Native Dutch listeners’ attitudes towards speakers of Dutch-accented English and Native British English: the influence of listener’s language proficiency.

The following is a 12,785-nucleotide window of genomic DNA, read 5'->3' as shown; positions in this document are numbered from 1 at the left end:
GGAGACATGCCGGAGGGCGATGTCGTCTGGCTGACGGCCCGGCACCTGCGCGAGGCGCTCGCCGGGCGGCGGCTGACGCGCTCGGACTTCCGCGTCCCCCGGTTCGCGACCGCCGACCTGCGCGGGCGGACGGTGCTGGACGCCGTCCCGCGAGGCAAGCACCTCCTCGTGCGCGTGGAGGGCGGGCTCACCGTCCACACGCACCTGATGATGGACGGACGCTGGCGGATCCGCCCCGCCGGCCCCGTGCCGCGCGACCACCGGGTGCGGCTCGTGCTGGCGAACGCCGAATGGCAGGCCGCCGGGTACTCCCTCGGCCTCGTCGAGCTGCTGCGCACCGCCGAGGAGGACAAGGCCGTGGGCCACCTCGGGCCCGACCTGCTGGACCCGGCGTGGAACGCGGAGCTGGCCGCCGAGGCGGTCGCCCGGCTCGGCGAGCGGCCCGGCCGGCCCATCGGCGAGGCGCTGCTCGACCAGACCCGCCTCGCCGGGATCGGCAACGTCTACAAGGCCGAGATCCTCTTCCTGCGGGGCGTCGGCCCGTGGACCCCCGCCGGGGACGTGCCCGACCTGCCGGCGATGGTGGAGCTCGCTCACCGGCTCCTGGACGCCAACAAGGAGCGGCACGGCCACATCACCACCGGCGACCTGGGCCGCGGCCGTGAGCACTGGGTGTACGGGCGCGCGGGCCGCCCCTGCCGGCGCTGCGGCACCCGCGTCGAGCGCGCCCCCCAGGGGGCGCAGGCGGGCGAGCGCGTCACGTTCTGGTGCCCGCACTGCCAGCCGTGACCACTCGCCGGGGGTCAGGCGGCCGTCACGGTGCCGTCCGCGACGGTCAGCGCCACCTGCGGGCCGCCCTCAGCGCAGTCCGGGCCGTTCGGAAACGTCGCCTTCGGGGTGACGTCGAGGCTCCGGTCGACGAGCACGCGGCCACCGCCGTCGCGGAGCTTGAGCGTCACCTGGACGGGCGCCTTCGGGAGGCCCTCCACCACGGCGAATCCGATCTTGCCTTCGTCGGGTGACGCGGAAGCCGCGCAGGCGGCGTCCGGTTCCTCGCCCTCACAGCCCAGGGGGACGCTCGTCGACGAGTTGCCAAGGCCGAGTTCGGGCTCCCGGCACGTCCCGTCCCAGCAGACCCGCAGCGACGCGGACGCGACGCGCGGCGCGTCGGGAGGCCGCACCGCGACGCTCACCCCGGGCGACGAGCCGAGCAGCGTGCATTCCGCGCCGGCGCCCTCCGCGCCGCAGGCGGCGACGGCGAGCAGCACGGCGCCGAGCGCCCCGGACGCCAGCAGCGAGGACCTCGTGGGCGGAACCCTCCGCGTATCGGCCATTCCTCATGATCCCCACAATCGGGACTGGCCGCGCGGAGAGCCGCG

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Over the years, the English language has attained the role of a lingua franca, which led to an increased demand for non-native employees to communicate in English on a daily basis. However, communication between differently accented speakers can lead to judgment and potentially discrimination in a workplace, as native speakers are usually preferred over non-native speakers. This study investigated the effect of Dutch native listener’s proficiency on attitudes towards British-accented English (standard) and Dutch-accented English (non-standard) speakers. In a verbal-guise experiment with two speakers and 125 Dutch student participants, the evaluations of the speaker on dimensions of perceived comprehensibility, hirability, status, solidarity, and dynamism were examined. No significant influence of listener’s proficiency on the evaluations of accentedness in the job application context was found. However, the research yielded significant results for accentedness and the dependant variables. British-accented English was favored over Dutch-accented English regarding hirability, status, and perceived comprehensibility. These findings indicate that non-standard speakers have a higher possibility of facing workplace discrimination and have fewer hiring opportunities in comparison to Standard English speakers.
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